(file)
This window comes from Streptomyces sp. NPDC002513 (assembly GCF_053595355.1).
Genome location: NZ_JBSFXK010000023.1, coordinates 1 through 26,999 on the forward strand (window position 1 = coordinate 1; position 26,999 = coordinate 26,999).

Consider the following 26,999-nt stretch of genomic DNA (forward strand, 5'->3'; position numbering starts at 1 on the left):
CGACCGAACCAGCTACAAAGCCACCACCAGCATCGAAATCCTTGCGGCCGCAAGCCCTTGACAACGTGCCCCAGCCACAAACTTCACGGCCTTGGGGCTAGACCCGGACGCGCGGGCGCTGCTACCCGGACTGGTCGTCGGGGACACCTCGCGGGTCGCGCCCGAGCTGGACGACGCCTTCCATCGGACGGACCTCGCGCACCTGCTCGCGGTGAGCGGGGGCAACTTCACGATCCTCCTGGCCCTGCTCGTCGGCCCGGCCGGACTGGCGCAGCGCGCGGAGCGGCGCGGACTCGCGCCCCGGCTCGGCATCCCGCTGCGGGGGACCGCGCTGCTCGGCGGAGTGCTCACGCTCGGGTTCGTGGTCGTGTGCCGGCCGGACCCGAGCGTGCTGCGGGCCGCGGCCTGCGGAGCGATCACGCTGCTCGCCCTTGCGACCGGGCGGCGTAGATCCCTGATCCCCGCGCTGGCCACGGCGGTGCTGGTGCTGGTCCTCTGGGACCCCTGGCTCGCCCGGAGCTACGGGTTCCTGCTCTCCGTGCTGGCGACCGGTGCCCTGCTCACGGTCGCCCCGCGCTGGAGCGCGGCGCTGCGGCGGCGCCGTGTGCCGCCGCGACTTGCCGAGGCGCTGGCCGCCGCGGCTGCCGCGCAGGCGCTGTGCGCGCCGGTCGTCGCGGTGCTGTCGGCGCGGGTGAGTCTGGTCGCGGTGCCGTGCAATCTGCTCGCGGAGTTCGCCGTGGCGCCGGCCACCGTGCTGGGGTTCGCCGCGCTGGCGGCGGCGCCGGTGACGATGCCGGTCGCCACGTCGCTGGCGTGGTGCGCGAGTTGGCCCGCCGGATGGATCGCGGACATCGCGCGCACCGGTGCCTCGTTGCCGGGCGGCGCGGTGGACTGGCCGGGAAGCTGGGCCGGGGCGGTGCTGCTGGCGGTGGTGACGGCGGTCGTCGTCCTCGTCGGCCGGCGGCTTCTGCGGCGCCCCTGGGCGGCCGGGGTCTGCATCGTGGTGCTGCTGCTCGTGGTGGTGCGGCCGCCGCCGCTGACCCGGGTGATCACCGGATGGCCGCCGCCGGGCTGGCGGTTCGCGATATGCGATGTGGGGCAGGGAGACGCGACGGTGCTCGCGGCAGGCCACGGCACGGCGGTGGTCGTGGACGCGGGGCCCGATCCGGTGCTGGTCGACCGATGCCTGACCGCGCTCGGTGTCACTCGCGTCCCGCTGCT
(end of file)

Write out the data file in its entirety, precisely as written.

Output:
This window comes from Streptomyces sp. NPDC002513 (assembly GCF_053595355.1).
Genome location: NZ_JBSFXK010000023.1, coordinates 1 through 26,999 on the forward strand (window position 1 = coordinate 1; position 26,999 = coordinate 26,999).

Consider the following 26,999-nt stretch of genomic DNA (forward strand, 5'->3'; position numbering starts at 1 on the left):
CGACCGAACCAGCTACAAAGCCACCACCAGCATCGAAATCCTTGCGGCCGCAAGCCCTTGACAACGTGCCCCAGCCACAAACTTCACGGCCTTGGGGCTAGACCCGGACGCGCGGGCGCTGCTACCCGGACTGGTCGTCGGGGACACCTCGCGGGTCGCGCCCGAGCTGGACGACGCCTTCCATCGGACGGACCTCGCGCACCTGCTCGCGGTGAGCGGGGGCAACTTCACGATCCTCCTGGCCCTGCTCGTCGGCCCGGCCGGACTGGCGCAGCGCGCGGAGCGGCGCGGACTCGCGCCCCGGCTCGGCATCCCGCTGCGGGGGACCGCGCTGCTCGGCGGAGTGCTCACGCTCGGGTTCGTGGTCGTGTGCCGGCCGGACCCGAGCGTGCTGCGGGCCGCGGCCTGCGGAGCGATCACGCTGCTCGCCCTTGCGACCGGGCGGCGTAGATCCCTGATCCCCGCGCTGGCCACGGCGGTGCTGGTGCTGGTCCTCTGGGACCCCTGGCTCGCCCGGAGCTACGGGTTCCTGCTCTCCGTGCTGGCGACCGGTGCCCTGCTCACGGTCGCCCCGCGCTGGAGCGCGGCGCTGCGGCGGCGCCGTGTGCCGCCGCGACTTGCCGAGGCGCTGGCCGCCGCGGCTGCCGCGCAGGCGCTGTGCGCGCCGGTCGTCGCGGTGCTGTCGGCGCGGGTGAGTCTGGTCGCGGTGCCGTGCAATCTGCTCGCGGAGTTCGCCGTGGCGCCGGCCACCGTGCTGGGGTTCGCCGCGCTGGCGGCGGCGCCGGTGACGATGCCGGTCGCCACGTCGCTGGCGTGGTGCGCGAGTTGGCCCGCCGGATGGATCGCGGACATCGCGCGCACCGGTGCCTCGTTGCCGGGCGGCGCGGTGGACTGGCCGGGAAGCTGGGCCGGGGCGGTGCTGCTGGCGGTGGTGACGGCGGTCGTCGTCCTCGTCGGCCGGCGGCTTCTGCGGCGCCCCTGGGCGGCCGGGGTCTGCATCGTGGTGCTGCTGCTCGTGGTGGTGCGGCCGCCGCCGCTGACCCGGGTGATCACCGGATGGCCGCCGCCGGGCTGGCGGTTCGCGATATGCGATGTGGGGCAGGGAGACGCGACGGTGCTCGCGGCAGGCCACGGCACGGCGGTGGTCGTGGACGCGGGGCCCGATCCGGTGCTGGTCGACCGATGCCTGACCGCGCTCGGTGTCACTCGCGTCCCGCTGCT